Video Game Artist Explains Away The Myth That It’s Too Expensive To Add Female Characters

Video games artist Delaney King has tweeted a large amount of informative points in response to the claim by Russian studio Battlestate Games that adding women as playable characters was both too difficult and expensive to do. With over twenty years experience in the industry and several games worked on, King was quick to dispel the myth associated with keeping female characters outside of game development.

King began by stating that the actual highest costs associated with character development is voice acting and dialogue entry if a game uses a lot of NPC interactions and two pronouns. Art on the other hand is neither complex nor expensive in relative terms. King describes how most time is spend detailing high resolution sculpts, which consist of packs, belts, armour, gloves, and other gear worn by characters in a game.

None of this is done from scratch, and instead is mostly recycled from previous models, and the same goes for heads and bodies. As a result, restructuring a female variant of a male model is no longer a process that takes days of resources to create, but rather minutes or hours depending on how it was first set up.

Other parts of development like rebaking tectures and adapting animations is also a simple process that does not add to the cost, so King moves onto the next big heart of the matter: most of this can be done with most of the available software today, including, Zbrush zremesh, Blender voxel remashing, max quadrify ontop, and more. A major point that King stresses is that most of the assets can be purchased online, almost completely ready to go if one does not wish to do the work themselves.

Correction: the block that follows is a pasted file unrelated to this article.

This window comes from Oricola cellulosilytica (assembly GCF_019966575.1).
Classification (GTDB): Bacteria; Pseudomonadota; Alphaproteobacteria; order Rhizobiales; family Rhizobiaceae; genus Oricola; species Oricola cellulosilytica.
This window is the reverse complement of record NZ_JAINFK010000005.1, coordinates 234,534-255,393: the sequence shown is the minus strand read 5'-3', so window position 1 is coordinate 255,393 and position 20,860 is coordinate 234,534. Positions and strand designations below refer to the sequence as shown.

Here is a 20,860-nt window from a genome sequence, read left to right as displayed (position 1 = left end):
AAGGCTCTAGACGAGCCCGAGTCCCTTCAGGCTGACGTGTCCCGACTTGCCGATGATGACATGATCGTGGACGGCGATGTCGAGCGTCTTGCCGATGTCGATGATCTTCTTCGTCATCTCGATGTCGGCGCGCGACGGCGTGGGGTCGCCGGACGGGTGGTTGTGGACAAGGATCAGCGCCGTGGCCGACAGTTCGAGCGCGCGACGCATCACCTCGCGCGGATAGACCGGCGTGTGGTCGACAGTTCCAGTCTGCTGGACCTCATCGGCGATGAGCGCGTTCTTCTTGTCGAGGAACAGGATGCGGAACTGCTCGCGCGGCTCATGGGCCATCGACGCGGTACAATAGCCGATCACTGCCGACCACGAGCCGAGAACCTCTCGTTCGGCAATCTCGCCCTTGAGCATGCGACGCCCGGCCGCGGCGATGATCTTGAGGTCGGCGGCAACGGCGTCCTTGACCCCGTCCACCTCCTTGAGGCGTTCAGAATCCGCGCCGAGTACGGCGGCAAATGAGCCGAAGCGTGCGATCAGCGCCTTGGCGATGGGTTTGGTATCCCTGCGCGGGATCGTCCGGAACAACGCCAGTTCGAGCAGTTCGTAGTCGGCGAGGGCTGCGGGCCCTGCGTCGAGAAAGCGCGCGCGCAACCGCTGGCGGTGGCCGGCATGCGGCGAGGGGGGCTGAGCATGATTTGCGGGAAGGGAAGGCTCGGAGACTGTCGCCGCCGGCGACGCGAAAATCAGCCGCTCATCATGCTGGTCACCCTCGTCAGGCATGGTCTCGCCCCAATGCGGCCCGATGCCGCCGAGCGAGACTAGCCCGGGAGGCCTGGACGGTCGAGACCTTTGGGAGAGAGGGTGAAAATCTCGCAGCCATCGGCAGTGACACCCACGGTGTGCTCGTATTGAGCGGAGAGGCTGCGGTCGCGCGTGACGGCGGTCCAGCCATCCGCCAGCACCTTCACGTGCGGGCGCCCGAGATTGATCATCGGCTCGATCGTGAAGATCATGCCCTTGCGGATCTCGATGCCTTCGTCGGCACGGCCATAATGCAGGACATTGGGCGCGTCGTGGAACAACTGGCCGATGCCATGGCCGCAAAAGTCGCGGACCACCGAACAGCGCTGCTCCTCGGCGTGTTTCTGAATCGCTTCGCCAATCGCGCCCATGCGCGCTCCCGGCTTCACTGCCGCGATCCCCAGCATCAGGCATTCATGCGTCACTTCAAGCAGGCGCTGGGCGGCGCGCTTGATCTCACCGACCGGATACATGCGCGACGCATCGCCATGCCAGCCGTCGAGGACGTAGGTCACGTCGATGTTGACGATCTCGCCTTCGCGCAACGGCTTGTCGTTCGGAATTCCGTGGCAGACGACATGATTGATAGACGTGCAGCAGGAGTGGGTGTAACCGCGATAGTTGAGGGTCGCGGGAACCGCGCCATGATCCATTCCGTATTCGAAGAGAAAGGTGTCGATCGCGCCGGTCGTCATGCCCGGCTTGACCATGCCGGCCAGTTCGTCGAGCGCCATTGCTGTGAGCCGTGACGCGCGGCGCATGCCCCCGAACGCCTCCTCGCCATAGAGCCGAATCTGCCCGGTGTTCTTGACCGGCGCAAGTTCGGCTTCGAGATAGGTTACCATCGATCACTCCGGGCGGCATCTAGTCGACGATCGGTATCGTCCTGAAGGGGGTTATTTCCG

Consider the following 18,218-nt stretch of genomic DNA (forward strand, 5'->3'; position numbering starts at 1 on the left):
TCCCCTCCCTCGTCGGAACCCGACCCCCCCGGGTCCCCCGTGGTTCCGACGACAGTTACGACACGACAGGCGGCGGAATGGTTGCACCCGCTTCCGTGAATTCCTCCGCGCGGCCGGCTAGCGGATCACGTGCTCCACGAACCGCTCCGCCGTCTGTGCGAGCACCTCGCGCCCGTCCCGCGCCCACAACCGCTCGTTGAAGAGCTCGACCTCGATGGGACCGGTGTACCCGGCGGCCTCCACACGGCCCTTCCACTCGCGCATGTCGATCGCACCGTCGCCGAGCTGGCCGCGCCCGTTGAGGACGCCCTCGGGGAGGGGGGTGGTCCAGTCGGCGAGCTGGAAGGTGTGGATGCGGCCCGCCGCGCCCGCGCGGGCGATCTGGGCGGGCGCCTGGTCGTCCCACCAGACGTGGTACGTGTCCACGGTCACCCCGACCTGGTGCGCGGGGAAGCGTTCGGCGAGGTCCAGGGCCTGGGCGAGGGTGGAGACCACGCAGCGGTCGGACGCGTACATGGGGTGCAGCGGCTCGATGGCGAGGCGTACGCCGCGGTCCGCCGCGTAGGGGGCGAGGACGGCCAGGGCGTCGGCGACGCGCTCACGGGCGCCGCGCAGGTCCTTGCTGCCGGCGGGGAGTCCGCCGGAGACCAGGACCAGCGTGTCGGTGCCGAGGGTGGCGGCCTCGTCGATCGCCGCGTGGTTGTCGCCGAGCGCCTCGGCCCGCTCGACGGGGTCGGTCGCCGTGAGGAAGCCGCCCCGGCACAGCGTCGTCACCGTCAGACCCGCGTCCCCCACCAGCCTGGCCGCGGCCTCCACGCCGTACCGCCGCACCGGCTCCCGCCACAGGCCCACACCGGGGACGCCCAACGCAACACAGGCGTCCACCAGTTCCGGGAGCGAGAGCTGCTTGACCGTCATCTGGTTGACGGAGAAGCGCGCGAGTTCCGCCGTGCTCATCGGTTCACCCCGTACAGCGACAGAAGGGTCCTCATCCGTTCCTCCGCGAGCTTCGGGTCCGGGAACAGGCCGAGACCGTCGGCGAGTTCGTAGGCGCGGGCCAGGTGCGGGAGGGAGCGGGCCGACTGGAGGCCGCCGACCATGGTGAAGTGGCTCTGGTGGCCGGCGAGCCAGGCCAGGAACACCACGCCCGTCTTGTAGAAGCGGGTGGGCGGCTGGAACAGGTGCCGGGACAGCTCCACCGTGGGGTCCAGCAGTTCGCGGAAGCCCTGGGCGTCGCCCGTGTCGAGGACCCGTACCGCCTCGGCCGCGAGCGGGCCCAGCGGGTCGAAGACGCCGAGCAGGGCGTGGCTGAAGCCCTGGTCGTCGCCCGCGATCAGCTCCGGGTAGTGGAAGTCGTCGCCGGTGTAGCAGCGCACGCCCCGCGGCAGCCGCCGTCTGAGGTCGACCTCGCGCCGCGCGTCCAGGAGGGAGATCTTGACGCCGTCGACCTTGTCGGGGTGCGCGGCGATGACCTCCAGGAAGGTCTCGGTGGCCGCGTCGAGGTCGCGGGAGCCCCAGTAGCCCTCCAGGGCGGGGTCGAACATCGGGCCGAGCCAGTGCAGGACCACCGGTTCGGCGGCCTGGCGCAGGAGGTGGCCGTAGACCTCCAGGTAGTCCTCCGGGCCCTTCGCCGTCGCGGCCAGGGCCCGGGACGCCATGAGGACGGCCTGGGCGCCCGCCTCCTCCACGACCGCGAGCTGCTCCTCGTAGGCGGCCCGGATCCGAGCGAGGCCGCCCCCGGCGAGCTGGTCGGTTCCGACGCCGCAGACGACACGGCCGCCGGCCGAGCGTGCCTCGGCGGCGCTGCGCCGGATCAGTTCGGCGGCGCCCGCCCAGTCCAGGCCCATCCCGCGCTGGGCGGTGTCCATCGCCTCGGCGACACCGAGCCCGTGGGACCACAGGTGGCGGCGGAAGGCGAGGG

In the end, King summarizes her argument into three points, which are that “it isn’t a huge expense to add women. It more than doubles your market. You are the problem.”

The response is clearly targeted towards Battlestate Games who claimed that it was too much work and money to add women to their game. It should be noted that the response by the studio came as a result of trying to keep another major scandal in check, as it was revealed that a 2016 interview with one of their developers explained the lack of women as not due to any workload limitations, but because women do not belong in war, and instead, only hardened men.

Whether or not the representative at Battlestate Games is ignorant of the information relayed by King is not known. It could have been another developer speaking, or a member of the Public Relations team doing everything in their power to shift the issue to one of technical demands, which is certainly better than being branded as sexist. Unfortunately, it seems that Battlestate Games should have done a bit more research before simply declaring that adding women is a tremendous task, when King has clearly laid out why it is not.

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